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How many teachers have a no toilet in lesson rule?

(21 Posts)
techteach Sun 02-Apr-17 11:11:46

As a teacher i usually refuse loo requests unless they have a note from a parent about a medical problem. Or if they are really desperate i will let them go as a one off

What do other teachers do?

pieceofpurplesky Sun 02-Apr-17 11:45:14

If they have a pass fine. If it is the first time they have ever asked (previous lessons etc.) fine. If they say they feel unwell fine. If they ask every single lesson and/or go missing for ages not fine. They are then told they can go but will make up the time they missed at break/lunch. Works for me

Aliveinwanderland Sun 02-Apr-17 11:48:54

Depends on school policy. My school is no toilet in lesson time unless they have a medical condition. I sometimes use my discretion and override this if I think a child is really desperate. We have 3 lessons in a row so it can mean no toilet access for well over 3 hours, longer if the child has a long walk to school.

techteach Sun 02-Apr-17 11:52:55

Alive

3 lessons in a row is too long, 1 hour 40 minutes is the longest a child in my class would have to wait.

cheminotte Sun 02-Apr-17 11:54:25

Are you primary or secondary OP ?

techteach Sun 02-Apr-17 11:56:54

Secondary

PotteringAlong Sun 02-Apr-17 11:59:37

Our school policy is no one is allowed out without a medical pass. You are not allowed to use your discresion. I don't let anyone out without a pass.

techteach Sun 02-Apr-17 12:03:54

Same here Pottering

If i use discretion which is very rare i can face a backlash from SMT

I am having problems with a couple of classes who constantly ask and will not take no for answer

what do you recommend?

missyB1 Sun 02-Apr-17 12:10:29

What would you do if a child had a toilet accident in class because you had refused permission for them to go? Not everyone will know in advance that they are starting with a virus / infection. I had a diarrhoea bug the other day which started mid morning.
The other thing to think about is how difficult it is to concentrate when your bladder feels like its going to burst!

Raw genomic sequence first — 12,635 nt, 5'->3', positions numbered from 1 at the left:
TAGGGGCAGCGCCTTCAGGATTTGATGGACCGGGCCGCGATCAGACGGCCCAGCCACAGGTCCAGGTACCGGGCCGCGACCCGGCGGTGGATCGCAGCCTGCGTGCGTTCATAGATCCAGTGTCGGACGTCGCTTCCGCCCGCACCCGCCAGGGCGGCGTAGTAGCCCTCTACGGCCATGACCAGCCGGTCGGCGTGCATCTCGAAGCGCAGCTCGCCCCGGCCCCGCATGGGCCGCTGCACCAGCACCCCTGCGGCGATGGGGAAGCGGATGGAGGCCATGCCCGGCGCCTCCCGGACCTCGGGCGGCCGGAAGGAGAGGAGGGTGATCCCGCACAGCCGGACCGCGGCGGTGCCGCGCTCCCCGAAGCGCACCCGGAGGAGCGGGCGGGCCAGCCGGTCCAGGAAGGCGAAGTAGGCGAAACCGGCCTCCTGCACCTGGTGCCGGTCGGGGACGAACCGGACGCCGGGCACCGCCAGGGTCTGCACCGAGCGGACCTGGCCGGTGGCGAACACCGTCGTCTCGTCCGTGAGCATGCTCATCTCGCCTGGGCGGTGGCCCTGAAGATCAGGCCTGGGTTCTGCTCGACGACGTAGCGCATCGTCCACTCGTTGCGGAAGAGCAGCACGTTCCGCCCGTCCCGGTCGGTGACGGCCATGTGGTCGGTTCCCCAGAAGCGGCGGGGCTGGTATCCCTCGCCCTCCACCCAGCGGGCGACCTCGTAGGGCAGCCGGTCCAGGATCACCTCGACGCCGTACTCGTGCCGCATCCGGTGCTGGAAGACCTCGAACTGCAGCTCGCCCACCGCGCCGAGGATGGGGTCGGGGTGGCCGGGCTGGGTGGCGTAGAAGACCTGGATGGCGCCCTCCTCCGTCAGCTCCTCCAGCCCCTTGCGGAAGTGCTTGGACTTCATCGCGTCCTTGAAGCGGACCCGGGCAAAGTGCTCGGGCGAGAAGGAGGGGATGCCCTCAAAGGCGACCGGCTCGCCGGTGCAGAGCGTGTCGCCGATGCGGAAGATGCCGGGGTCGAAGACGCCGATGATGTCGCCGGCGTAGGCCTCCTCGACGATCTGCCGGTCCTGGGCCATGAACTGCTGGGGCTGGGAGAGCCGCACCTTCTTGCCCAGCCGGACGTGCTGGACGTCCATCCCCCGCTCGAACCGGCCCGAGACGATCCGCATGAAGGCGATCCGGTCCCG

I think teachers should usually know which child is genuine about needing to go and which are just time wasting. A blanket ban just seems wrong.

thatdearoctopus Sun 02-Apr-17 12:11:49

Sounds like this is more a behaviour management issue than a genuine need for the loo. Why do they persist in asking you when they presumably know the school rules on it? Do those same kids ask other teachers in the same way?
Stand your ground, tell them it's not up for debate unless they'd like to discuss it with the Head (or whoever) and move on.

Wolfiefan Sun 02-Apr-17 12:14:16

If the school policy is they aren't allowed then you remind them of this when they ask. Tell them at that point that repeating the request only disrupts learning and so consequences will be issued. At our school that was two warnings and then a detention. Etc etc.

techteach Sun 02-Apr-17 12:14:32

thatdear

Not all the teachers follow the rules so you get kids trying it on because they have been allowed in other lessons.

techteach Sun 02-Apr-17 12:15:34

missyb1

If a child said they were ill that would be one of the times i make an exception.

Universitychallenging Sun 02-Apr-17 12:15:45

This is a TAAT.

And why is it in expert q&a?

Universitychallenging Sun 02-Apr-17 12:16:35

www.mumsnet.com/Talk/am_i_being_unreasonable/a2891939-Is-it-legal-for-a-teacher-to-deny-a-child-access-to-a-toilet?msgid=68041951#68041951

This is the thread it's a TAAT of.

thatdearoctopus Sun 02-Apr-17 12:17:54

So, when they say, "Mrs So-and-so lets us," you reply, "Well I'm not Mrs So-and-so. I've said no, and until you can show me a pass (or whatever), the answer's staying as no. Now let's get on."

thepatchworkcat Sun 02-Apr-17 12:18:09

I'm primary and usually say yes or ask them to hang on until end of an activity or break time if it's 10 mins away. But I'm PPA cover and don't always know the children as well as their class teachers do. Our PE teacher doesn't let them at all and then they come to me after PE having drunk lots of water, so another reason I let them.

schoolofconfusion Sun 02-Apr-17 12:19:07

Pottering what happens in your case with a school blanket ban with girls starting periods for the first time or indeed for that month as periods are often irregular initially?

Ours too had registration or assembly and then straight to double lesson.

A girl with heavy periods would be soaked by then.

schoolofconfusion Sun 02-Apr-17 12:19:10

Pottering what happens in your case with a school blanket ban with girls starting periods for the first time or indeed for that month as periods are often irregular initially?

Ours too had registration or assembly and then straight to double lesson.

A girl with heavy periods would be soaked by then.

Universitychallenging Sun 02-Apr-17 12:24:45

We weren't told nor was DS that he had to get a toilet pass to be allowed out.

I have spelled out how his school worked extensively on the other thread.

Not all children have access at breaktime or before and after school. Ds only access was lunchtime with long bus journey to and from school and eventual toilet pass was still not great and too little too late. (Long walk to reception to get key to one toilet)

user1492583020 Wed 19-Apr-17 09:30:46

I teach yr 4 and i don't allow toilet breaks during lessons, they should go at break like the teachers especially in secondary.

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